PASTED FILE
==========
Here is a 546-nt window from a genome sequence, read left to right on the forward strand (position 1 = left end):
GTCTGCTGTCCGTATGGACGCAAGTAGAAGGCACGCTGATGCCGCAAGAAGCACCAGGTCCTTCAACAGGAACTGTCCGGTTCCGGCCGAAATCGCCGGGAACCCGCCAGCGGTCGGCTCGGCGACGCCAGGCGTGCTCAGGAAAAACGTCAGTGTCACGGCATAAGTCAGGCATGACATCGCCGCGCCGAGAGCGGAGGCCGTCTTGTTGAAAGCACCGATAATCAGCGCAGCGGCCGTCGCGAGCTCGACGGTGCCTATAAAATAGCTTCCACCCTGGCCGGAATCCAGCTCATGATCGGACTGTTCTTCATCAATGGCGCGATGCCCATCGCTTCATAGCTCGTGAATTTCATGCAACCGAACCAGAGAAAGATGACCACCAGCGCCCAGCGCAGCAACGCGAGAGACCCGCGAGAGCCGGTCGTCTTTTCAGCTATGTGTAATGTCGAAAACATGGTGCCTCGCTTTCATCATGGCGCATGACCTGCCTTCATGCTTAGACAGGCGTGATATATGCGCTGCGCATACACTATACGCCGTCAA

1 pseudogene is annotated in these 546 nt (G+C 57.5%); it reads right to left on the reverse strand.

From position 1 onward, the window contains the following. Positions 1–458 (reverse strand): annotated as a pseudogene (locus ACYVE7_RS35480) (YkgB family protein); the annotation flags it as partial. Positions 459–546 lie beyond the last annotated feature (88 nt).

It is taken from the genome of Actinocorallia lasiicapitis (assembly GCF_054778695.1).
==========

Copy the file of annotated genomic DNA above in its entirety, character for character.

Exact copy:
Here is a 546-nt window from a genome sequence, read left to right on the forward strand (position 1 = left end):
GTCTGCTGTCCGTATGGACGCAAGTAGAAGGCACGCTGATGCCGCAAGAAGCACCAGGTCCTTCAACAGGAACTGTCCGGTTCCGGCCGAAATCGCCGGGAACCCGCCAGCGGTCGGCTCGGCGACGCCAGGCGTGCTCAGGAAAAACGTCAGTGTCACGGCATAAGTCAGGCATGACATCGCCGCGCCGAGAGCGGAGGCCGTCTTGTTGAAAGCACCGATAATCAGCGCAGCGGCCGTCGCGAGCTCGACGGTGCCTATAAAATAGCTTCCACCCTGGCCGGAATCCAGCTCATGATCGGACTGTTCTTCATCAATGGCGCGATGCCCATCGCTTCATAGCTCGTGAATTTCATGCAACCGAACCAGAGAAAGATGACCACCAGCGCCCAGCGCAGCAACGCGAGAGACCCGCGAGAGCCGGTCGTCTTTTCAGCTATGTGTAATGTCGAAAACATGGTGCCTCGCTTTCATCATGGCGCATGACCTGCCTTCATGCTTAGACAGGCGTGATATATGCGCTGCGCATACACTATACGCCGTCAA

1 pseudogene is annotated in these 546 nt (G+C 57.5%); it reads right to left on the reverse strand.

From position 1 onward, the window contains the following. Positions 1–458 (reverse strand): annotated as a pseudogene (locus ACYVE7_RS35480) (YkgB family protein); the annotation flags it as partial. Positions 459–546 lie beyond the last annotated feature (88 nt).

It is taken from the genome of Actinocorallia lasiicapitis (assembly GCF_054778695.1).